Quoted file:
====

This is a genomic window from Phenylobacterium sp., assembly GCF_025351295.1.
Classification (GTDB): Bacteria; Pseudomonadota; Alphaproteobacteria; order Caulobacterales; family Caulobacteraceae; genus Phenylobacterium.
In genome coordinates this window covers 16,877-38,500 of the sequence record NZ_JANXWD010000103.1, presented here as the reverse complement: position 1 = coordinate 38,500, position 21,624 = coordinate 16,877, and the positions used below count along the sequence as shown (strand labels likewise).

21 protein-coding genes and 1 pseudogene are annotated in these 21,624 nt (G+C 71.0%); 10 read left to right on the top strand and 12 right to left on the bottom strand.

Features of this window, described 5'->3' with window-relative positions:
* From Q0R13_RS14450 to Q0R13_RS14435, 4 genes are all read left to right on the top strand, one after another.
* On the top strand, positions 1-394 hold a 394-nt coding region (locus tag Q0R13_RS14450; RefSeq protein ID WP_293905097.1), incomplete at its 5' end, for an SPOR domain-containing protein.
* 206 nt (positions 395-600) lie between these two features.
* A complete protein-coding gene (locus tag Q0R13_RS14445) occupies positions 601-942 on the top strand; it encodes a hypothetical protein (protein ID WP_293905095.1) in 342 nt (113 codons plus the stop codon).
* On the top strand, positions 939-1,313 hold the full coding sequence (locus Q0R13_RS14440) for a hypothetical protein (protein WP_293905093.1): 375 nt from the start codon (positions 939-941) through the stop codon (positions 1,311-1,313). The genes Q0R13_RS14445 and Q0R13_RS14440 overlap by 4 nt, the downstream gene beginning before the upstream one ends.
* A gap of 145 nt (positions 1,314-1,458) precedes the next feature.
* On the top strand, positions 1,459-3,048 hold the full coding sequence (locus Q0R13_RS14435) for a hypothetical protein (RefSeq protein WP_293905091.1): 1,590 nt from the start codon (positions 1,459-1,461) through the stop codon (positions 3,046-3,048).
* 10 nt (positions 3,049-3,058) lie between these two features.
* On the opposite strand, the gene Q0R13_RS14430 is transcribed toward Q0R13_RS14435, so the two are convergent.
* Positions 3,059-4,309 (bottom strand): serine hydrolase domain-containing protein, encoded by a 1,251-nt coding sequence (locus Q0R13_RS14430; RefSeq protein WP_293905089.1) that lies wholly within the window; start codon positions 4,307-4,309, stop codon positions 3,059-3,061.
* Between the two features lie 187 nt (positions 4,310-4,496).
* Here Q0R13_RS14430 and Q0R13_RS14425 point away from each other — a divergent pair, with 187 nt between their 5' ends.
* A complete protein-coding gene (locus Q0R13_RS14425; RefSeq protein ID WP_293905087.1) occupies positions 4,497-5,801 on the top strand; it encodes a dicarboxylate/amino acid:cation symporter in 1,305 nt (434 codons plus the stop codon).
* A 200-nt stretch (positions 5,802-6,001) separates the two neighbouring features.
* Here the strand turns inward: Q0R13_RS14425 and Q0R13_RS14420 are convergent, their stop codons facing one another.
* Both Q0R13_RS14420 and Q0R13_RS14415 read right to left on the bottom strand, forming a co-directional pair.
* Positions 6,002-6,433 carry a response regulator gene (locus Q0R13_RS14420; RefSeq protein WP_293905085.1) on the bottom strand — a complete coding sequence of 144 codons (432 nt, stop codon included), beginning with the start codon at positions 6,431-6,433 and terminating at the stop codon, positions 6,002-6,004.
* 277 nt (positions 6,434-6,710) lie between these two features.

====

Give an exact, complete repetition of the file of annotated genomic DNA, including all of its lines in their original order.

This is a genomic window from Phenylobacterium sp., assembly GCF_025351295.1.
Classification (GTDB): Bacteria; Pseudomonadota; Alphaproteobacteria; order Caulobacterales; family Caulobacteraceae; genus Phenylobacterium.
In genome coordinates this window covers 16,877-38,500 of the sequence record NZ_JANXWD010000103.1, presented here as the reverse complement: position 1 = coordinate 38,500, position 21,624 = coordinate 16,877, and the positions used below count along the sequence as shown (strand labels likewise).

21 protein-coding genes and 1 pseudogene are annotated in these 21,624 nt (G+C 71.0%); 10 read left to right on the top strand and 12 right to left on the bottom strand.

Features of this window, described 5'->3' with window-relative positions:
* From Q0R13_RS14450 to Q0R13_RS14435, 4 genes are all read left to right on the top strand, one after another.
* On the top strand, positions 1-394 hold a 394-nt coding region (locus tag Q0R13_RS14450; RefSeq protein ID WP_293905097.1), incomplete at its 5' end, for an SPOR domain-containing protein.
* 206 nt (positions 395-600) lie between these two features.
* A complete protein-coding gene (locus tag Q0R13_RS14445) occupies positions 601-942 on the top strand; it encodes a hypothetical protein (protein ID WP_293905095.1) in 342 nt (113 codons plus the stop codon).
* On the top strand, positions 939-1,313 hold the full coding sequence (locus Q0R13_RS14440) for a hypothetical protein (protein WP_293905093.1): 375 nt from the start codon (positions 939-941) through the stop codon (positions 1,311-1,313). The genes Q0R13_RS14445 and Q0R13_RS14440 overlap by 4 nt, the downstream gene beginning before the upstream one ends.
* A gap of 145 nt (positions 1,314-1,458) precedes the next feature.
* On the top strand, positions 1,459-3,048 hold the full coding sequence (locus Q0R13_RS14435) for a hypothetical protein (RefSeq protein WP_293905091.1): 1,590 nt from the start codon (positions 1,459-1,461) through the stop codon (positions 3,046-3,048).
* 10 nt (positions 3,049-3,058) lie between these two features.
* On the opposite strand, the gene Q0R13_RS14430 is transcribed toward Q0R13_RS14435, so the two are convergent.
* Positions 3,059-4,309 (bottom strand): serine hydrolase domain-containing protein, encoded by a 1,251-nt coding sequence (locus Q0R13_RS14430; RefSeq protein WP_293905089.1) that lies wholly within the window; start codon positions 4,307-4,309, stop codon positions 3,059-3,061.
* Between the two features lie 187 nt (positions 4,310-4,496).
* Here Q0R13_RS14430 and Q0R13_RS14425 point away from each other — a divergent pair, with 187 nt between their 5' ends.
* A complete protein-coding gene (locus Q0R13_RS14425; RefSeq protein ID WP_293905087.1) occupies positions 4,497-5,801 on the top strand; it encodes a dicarboxylate/amino acid:cation symporter in 1,305 nt (434 codons plus the stop codon).
* A 200-nt stretch (positions 5,802-6,001) separates the two neighbouring features.
* Here the strand turns inward: Q0R13_RS14425 and Q0R13_RS14420 are convergent, their stop codons facing one another.
* Both Q0R13_RS14420 and Q0R13_RS14415 read right to left on the bottom strand, forming a co-directional pair.
* Positions 6,002-6,433 carry a response regulator gene (locus Q0R13_RS14420; RefSeq protein WP_293905085.1) on the bottom strand — a complete coding sequence of 144 codons (432 nt, stop codon included), beginning with the start codon at positions 6,431-6,433 and terminating at the stop codon, positions 6,002-6,004.
* 277 nt (positions 6,434-6,710) lie between these two features.